Military guarantees conditional access to EU observers

Military guarantees conditional access to EU observers

European Union observers will be permitted access to polling stations within military zones across the country, according to the organisation’s chief observer.

Excluding national security concerns, the assurance came during talks yesterday between EU chief observer Alexander Graf Lambsdorff and armed forces Commander-in-Chief Min Aung Hlaing in Naypyidaw.

Speaking at a press conference today, Lambsdorff said, “I was very satisfied that the commander-in-chief instructed the military services yesterday to allow access to our observers, where security reasons do not prevent this. We will now continue to follow up on this, and we will hopefully be observing as many stations as possible.”

(PHOTO: Colin Hinshelwood/DVB)
(PHOTO: Colin Hinshelwood/DVB)

Access to polling stations on military grounds is considered a crucial factor for international observers in ensuring the democratic process is upheld throughout the course of the election. Burma has a massive military presence, with a troop strength of over 350,000. Many thousands of military families live in ‘cantonments’ – restricted residential zones where access is controlled.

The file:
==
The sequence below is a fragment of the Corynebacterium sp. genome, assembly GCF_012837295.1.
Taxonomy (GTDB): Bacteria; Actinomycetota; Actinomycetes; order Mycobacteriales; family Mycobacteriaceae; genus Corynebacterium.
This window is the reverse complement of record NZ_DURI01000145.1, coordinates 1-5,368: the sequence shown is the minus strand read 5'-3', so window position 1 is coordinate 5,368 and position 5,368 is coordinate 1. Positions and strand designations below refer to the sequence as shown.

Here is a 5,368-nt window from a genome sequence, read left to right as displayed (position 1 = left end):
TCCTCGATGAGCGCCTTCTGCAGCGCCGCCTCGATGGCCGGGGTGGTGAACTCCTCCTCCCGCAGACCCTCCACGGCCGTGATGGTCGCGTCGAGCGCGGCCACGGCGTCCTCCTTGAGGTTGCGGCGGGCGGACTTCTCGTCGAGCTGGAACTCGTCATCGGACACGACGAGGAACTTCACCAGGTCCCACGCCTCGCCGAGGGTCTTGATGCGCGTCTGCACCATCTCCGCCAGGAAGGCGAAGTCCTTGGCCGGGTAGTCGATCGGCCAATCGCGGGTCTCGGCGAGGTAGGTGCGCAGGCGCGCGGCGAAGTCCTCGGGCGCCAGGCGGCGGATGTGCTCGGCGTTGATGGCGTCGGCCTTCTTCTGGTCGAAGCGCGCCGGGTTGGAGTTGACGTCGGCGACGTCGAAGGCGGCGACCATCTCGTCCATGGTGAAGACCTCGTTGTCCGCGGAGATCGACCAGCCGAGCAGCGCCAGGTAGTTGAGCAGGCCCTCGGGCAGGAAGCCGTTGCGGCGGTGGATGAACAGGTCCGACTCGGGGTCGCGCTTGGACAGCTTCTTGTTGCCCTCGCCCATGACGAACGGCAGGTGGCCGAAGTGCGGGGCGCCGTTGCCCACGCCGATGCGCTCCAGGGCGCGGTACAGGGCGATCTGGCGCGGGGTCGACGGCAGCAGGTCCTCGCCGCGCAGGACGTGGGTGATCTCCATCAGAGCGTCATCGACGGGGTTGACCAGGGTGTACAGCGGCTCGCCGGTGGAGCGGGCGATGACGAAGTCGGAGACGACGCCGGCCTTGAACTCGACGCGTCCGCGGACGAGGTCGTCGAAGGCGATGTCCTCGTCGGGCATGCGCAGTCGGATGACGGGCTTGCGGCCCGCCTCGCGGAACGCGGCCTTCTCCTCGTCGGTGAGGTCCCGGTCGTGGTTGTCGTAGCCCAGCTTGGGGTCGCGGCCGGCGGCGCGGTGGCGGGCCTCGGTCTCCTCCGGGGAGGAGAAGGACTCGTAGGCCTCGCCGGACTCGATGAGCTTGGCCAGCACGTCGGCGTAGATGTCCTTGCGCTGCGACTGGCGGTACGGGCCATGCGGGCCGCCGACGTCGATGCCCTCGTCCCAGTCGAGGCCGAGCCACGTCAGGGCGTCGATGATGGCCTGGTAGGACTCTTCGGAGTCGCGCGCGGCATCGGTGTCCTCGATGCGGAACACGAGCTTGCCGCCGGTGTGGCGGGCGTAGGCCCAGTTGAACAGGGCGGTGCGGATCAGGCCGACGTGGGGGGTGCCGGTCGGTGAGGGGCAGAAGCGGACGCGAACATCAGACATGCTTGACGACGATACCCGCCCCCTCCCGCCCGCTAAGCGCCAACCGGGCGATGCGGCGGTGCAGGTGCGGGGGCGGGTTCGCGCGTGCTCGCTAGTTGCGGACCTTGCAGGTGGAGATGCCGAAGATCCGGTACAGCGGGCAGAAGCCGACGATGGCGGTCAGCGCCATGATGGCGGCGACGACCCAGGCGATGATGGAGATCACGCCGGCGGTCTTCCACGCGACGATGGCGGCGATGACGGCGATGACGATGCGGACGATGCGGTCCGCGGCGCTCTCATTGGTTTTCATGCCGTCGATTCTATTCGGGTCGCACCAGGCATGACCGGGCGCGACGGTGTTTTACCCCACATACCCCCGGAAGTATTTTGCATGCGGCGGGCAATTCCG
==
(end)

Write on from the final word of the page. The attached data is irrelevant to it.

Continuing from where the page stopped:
The EU confirmed that it will have a final team of some 150 observers and analysts on the ground in Burma, representing the European Union nations, as well as Norway and Switzerland. The coalition of European nations pledged to uphold its observer mission with respect for human rights, and in accordance with its mandate agreed with the Burmese government. Thirty long-term observers arrived in the country on 7 October, and are set to be joined by 62 additional short-term observers on election day.

The EU said it would release a preliminary report within two days of the election, with a final report to follow.

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The United States-based Carter Centre have also confirmed they will observe the election.

Burma’s powerful military has controlled the country either directly or indirectly for decades. Under the country’s 2008 constitution, military appointees are automatically granted 25 percent of all seats in each and every parliament and assembly throughout the country.

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